Myocardial infarction (MI) is the ischemic myocardial necrosis usually resulting from abrupt reduction in coronary blood flow to a segment of myocardium. It is an evolving process that occurs over several hours.
In over 90% of patients with acute MI, an acute thrombus (often associated with plaque rupture) occludes the artery that supplies the damaged area. Other reasons include increased demand in a vulnerable area, and – more rarely – a primary coronary vasospasm (Prinzmetal's), anomalous coronary arteries or embolus.
With a classic presentation, patients report more than 15-30 minutes of crushing chest pain, dyspnea, diaphoresis, nausea with or without vomiting, or lightheadedness. Other presentations include pain in other locations, syncope, cardiac arrest, ventricular tachycardia or ventricular fibrillation, bradydysrrythmias (e.g., bradycardia), shock or malaise (especially in the elderly).
Various enzyme markers are used to try to diagnose myocardial infarction. Troponin is the most sensitive and specific for myocardial injury, but it can be elevated by contusion, myocarditis, or stretching from pulmonary embolization and arrhythmias. Troponin T levels are also elevated in renal failure.
Physical examination may be normal, especially in uncomplicated infarcts. Pulse and heart rate can be normal, increased, or decreased. Inferior MI often has bradycardic symptoms due to the parasympathetic response, whereas an anterior MI often shows tachycardic symptoms due to sympathetic stimulation. Blood pressure may also be normal, elevated, or low, and mild fever is common, though tremendously non-specific.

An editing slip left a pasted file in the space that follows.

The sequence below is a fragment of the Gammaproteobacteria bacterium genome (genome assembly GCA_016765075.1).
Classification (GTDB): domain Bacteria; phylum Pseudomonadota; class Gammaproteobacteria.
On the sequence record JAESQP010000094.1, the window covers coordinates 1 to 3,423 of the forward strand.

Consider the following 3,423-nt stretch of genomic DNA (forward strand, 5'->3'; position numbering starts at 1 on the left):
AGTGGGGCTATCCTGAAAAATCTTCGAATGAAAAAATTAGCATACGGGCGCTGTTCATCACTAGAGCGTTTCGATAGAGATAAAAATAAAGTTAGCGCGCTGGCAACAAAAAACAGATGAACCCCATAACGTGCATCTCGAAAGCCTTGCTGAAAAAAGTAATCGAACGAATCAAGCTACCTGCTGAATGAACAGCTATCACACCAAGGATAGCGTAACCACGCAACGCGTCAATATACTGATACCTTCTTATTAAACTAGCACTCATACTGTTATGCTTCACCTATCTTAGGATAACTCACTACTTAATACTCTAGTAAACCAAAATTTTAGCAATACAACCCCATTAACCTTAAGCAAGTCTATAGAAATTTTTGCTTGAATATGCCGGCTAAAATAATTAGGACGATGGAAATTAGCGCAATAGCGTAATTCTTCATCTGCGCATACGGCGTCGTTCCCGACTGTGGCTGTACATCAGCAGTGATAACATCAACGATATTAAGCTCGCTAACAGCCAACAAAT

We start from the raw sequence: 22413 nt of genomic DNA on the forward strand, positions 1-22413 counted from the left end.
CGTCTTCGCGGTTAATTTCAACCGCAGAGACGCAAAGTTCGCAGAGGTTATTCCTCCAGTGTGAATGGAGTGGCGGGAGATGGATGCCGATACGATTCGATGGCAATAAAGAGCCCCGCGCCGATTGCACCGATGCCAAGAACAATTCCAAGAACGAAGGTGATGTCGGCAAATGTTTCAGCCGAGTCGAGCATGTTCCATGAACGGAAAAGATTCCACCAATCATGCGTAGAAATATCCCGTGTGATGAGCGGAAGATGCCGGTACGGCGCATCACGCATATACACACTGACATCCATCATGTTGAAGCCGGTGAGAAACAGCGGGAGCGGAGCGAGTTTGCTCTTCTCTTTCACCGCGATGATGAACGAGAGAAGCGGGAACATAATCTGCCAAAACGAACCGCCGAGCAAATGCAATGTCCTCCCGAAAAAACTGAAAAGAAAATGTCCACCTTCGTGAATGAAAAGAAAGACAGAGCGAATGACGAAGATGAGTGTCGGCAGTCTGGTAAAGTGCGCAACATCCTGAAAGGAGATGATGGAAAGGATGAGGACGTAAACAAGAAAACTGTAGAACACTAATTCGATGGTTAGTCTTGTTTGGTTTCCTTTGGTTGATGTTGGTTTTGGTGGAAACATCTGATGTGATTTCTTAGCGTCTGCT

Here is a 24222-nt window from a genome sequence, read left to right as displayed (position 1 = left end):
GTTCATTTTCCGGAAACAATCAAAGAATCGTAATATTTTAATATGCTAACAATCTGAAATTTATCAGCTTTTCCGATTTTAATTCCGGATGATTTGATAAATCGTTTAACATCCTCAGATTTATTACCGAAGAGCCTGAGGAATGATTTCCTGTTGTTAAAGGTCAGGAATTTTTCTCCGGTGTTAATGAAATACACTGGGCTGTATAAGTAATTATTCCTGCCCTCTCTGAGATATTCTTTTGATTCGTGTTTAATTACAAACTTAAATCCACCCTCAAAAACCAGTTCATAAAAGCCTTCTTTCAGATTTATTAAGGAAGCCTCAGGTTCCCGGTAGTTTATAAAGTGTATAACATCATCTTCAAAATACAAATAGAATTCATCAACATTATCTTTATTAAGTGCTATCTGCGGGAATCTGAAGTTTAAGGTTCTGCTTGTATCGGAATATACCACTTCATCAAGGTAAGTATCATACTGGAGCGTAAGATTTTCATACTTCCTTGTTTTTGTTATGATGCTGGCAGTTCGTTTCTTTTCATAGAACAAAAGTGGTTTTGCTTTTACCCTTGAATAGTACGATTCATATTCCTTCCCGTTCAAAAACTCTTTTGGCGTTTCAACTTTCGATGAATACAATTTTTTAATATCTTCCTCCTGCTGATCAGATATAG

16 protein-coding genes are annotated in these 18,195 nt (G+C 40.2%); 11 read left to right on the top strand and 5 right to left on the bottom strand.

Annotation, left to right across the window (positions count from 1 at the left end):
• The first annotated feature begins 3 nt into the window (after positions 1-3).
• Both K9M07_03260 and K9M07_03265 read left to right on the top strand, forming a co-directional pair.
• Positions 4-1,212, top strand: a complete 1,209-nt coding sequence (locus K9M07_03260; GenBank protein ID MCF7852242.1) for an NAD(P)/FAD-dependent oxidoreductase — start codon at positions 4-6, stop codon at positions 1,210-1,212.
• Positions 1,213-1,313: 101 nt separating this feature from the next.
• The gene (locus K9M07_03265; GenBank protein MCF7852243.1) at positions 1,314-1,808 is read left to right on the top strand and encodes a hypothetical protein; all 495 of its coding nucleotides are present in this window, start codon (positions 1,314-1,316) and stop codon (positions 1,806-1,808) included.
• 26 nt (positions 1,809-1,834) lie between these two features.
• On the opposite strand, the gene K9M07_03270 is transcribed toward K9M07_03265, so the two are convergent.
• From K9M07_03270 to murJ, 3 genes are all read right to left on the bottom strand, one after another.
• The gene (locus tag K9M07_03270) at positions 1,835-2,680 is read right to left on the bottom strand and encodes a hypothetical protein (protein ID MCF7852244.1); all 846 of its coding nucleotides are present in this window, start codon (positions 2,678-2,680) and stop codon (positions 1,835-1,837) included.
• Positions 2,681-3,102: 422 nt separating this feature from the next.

Extra heart sounds (S3 or S4) may be heard, as well as heart murmurs.
When assessing a patient for myocardial infarction, the blood pressure should always be checked in both arms. Also, heart failure and congestion should be evaluated, as well as jugular venous distention and pulmonary crackles.
An ST elevation is indicative of an in-progress infarct caused by a complete occlusion. After necrosis occurs, the elevation disappears, and a Q wave may appear. If there is a partial occlusion, there may be as ST depression or inverted T wave.
The ultimate goal of management, however, is to reperfuse the heart. The maximum effect happens within one hour, and there is less benefit as time passes, with no real benefit after 24 hours.
Complications of acute myocardial infarction can be broken down into mechanical and electrical. 20-30% of patients who have had an acute myocardial infarction will have post-MI ischemia, which confers an increased risk of reinfarction or death.
Mechanically, the papillary muscles of the mitral valves may break.
The Killip classification is one way of assessing the prognosis of a patient with an MI, though this system's usefulness is disputed. In essence, however, it says that people with no real symptoms of MI will have a good prognosis, and that the prognosis decreases as the patient has more symptoms.